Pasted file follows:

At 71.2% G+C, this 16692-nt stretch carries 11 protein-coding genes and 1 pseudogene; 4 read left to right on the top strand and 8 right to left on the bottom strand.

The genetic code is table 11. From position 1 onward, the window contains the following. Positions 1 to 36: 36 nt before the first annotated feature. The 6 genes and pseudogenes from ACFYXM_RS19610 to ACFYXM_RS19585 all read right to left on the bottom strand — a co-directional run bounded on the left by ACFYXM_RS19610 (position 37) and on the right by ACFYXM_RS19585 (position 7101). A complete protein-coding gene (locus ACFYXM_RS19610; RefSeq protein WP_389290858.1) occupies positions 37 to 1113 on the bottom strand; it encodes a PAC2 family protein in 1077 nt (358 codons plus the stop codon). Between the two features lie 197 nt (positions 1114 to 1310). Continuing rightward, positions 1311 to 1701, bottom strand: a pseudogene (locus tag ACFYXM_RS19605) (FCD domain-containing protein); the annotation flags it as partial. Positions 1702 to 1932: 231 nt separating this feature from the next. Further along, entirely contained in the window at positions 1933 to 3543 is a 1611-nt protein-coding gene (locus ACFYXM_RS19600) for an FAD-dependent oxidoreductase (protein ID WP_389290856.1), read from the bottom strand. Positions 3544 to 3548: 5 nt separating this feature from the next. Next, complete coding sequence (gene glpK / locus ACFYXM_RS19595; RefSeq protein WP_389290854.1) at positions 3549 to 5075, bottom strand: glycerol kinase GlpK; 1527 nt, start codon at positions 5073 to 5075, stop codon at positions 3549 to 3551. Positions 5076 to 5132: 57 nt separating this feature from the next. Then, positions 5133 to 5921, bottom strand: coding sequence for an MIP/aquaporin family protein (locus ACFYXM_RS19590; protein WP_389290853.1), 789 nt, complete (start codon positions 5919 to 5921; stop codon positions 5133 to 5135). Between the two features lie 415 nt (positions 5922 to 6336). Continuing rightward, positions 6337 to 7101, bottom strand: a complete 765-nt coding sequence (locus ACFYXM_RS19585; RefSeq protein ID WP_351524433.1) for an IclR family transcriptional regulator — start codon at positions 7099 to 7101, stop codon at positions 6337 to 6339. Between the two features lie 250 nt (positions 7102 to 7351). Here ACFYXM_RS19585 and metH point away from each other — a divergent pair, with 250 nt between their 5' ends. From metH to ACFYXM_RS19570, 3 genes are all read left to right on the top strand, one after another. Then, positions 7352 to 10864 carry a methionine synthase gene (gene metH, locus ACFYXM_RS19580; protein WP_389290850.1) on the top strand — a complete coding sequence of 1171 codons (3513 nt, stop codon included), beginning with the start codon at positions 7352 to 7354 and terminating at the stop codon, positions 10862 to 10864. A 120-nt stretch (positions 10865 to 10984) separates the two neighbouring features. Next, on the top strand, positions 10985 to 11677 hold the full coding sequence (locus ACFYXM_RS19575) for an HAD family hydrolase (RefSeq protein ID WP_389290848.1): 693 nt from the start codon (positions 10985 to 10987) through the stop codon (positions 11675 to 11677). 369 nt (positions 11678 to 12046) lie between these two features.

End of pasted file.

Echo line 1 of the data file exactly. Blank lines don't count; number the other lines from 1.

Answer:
At 71.2% G+C, this 16692-nt stretch carries 11 protein-coding genes and 1 pseudogene; 4 read left to right on the top strand and 8 right to left on the bottom strand.